That bit of bad luck aside, I thought this puzzle had a lot of POP. FASHIONABLYLATE (Not on time, but that's OK) was fun running through the middle, BLACKMAGIC and SLEEPYHEAD (One who's about ready to go out?) were lovely, and the only real price to pay was TARSAL. And maybe CASHONHAND. Kidding! :) 

NICELY done!

- Horace

Thursday, September 10, 2020

Thursday, September 10, 2020, David J. Kahn

0:08:50 (F.W.W.S.H.B.A.E.) (Finished with what should have been an error)

Well, Dear Reader, I looked at Wikipedia for a while after finishing this, examining the dates of creation and first performance, but it seems like our little string of calendar-related puzzles has come to an end. The closest we can get is that BEETHOVEN's opus 86, the "Mass in C Major," was first performed on September 13, 1807. But this is not a Sunday puzzle, the grid does not actually contain any reference to that work, and 93rd anniversaries are not particularly celebration-worthy - three good reasons, I feel, for not waiting a few days to run it. 

Trimming FAT

Anywho, what we do have is Beethoven's three "named" SYMPHONIC works hidden in circles within longer entries, bracketed symmetrically by the beginning notes of his fifth symphony - GGG[EFLAT] and FFFD. I guessed "E" for the end of that first run, and although I do remember thinking that something was odd about 4D, I never went back to investigate it further before filling in every other square, at which point the proper half-step was added. I suppose it was nice of them to give it to me, but I also think that E is not E-Flat, and that the Fifth would not be the Fifth without that extra half step down.

I thought SPANISHTUTORIAL was a bit ad hoc, but needs must, I suppose. PUERTORICAN and SCHOOLRALLY were fine.

In the fill, I appreciated the little thing - "It's next to nada" (UNO), "It's next to nothing" (ONE), and the thematic tie-in "64-Down, to 62-Across" (EIN). BUNKERHILL (Historic Boston locale) was fun for this near-Bostonian, but I never like being reminded of ERASERHEAD. Sheesh!

I do, on the other hand, like being reminded of SASHAYing around to various BISTROS, but I thought there might have been a bit too much SEEDERS, PASSER, UNPILE, SLUE, LAM, XED, and ILIA for this to be the kind of truly outstanding tribute puzzle that the great composer deserves.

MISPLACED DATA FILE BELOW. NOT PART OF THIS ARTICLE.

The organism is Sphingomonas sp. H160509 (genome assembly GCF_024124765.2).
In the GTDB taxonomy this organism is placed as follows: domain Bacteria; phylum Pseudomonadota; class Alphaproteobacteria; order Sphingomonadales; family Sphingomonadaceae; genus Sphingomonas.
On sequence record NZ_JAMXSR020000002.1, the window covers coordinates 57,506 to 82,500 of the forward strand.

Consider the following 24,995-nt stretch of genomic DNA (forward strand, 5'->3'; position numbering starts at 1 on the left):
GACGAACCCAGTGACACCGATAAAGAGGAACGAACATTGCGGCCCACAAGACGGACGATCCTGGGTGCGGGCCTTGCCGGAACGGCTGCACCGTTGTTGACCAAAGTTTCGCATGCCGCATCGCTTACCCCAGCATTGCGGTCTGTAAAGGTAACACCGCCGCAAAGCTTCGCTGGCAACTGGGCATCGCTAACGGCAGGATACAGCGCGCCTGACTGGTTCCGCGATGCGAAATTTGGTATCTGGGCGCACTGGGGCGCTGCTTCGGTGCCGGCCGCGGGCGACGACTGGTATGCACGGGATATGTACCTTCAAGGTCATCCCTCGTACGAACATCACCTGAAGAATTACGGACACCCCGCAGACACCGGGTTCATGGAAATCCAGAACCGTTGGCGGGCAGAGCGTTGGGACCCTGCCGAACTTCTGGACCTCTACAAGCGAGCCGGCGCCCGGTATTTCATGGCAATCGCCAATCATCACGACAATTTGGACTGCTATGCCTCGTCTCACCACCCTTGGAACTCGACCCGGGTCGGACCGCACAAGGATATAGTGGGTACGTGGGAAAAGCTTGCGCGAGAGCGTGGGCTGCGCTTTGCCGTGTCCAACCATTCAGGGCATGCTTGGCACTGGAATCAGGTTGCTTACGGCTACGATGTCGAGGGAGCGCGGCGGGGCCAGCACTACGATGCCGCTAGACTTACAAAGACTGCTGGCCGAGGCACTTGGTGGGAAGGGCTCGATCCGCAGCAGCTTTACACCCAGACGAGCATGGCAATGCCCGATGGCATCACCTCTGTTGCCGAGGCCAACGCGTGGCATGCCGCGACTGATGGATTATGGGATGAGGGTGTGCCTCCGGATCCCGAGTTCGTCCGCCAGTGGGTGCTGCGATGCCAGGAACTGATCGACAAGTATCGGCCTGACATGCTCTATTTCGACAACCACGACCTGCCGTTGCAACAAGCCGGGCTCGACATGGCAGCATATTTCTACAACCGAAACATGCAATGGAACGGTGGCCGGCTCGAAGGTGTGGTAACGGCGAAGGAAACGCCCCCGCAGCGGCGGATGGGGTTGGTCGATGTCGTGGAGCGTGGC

- Horace

Wednesday, September 9, 2020

Wednesday, September 9, 2020, Jakob Weisblat


Like yesterday's puzzle, this one is tied to today's date - 9/9. Mr. Weisblat has found four uses for the number 99. I knew the last two, but did not know EINSTEINIUM's element number, and I was not aware that there are 99 NAMESOFALLAH. Couldn't that get a little complicated?

Fire Poppies in BLOOM

WAYNEGRETZKY was entered immediately. When The Great One retired in 1999, the waiting period was waived for his enshrinement in the Hall of Fame, and his number 99 was retired league-wide. That doesn't happen much.

And finally, Nena's LUFTBALLONS was indelibly etched into my musical memory back in my high school years, and it helped me to change SHove to SHUNT (Push aside). And speaking of errors, how many of you started out with CLIPpers before correcting to CLIPSOFF (Shears)? Or started to type in Glenn before realizing it was too short for "Former Ohio governor John" (KASICH). OK, well maybe that last one was just me. And before you write in, I know Glenn was a senator, but I see the word Ohio in a clue about a person and my mind shouts out "Glenn!" What am I going to do?

I like to think that the symmetrical COUNTMEIN and CRAZYIDEA are thematic material today. :)

Lots of interesting entries (FORTKNOX, KEFIR, Star ANISE, Baby YODA, and EMILIANO Zapata), and not much junk. I didn't know DFC (Distinguished Flying Cross), and NEB, LLCS, and AWS aren't great. On the other hand, I love the self-referential boldness of "Fill-in-THE-blank." 

In the end, I like the idea enough to give this one a thumbs up. You?

- Horace

Tuesday, September 8, 2020

Tuesday, September 8, 2020, Kevin Christian and Brad Wilber


Sixty years ago today, the movie PSY/CHO was released. Starring ANTHONY PERKINS as NORMANBATES, Janet Leigh as Marion Crane, and directed by ALFREDHITCHCOCK. And I'm guessing the quote "ABOYSBESTRIEND/ISHISMOTHER" could be considered its TAGLINE. Many consider the film to be high ART.

My favorite parts of the theme are the splitting of the title into symmetrical, three-letter answers clued with asian celebrities, and that the lead character's name is given two "heads" to symbolize the split personality. That's a very nice touch. And if you follow the vertical "NOR" to the right and down it kind of spells "Norma," his mother. Not sure if that was intended, but it still works.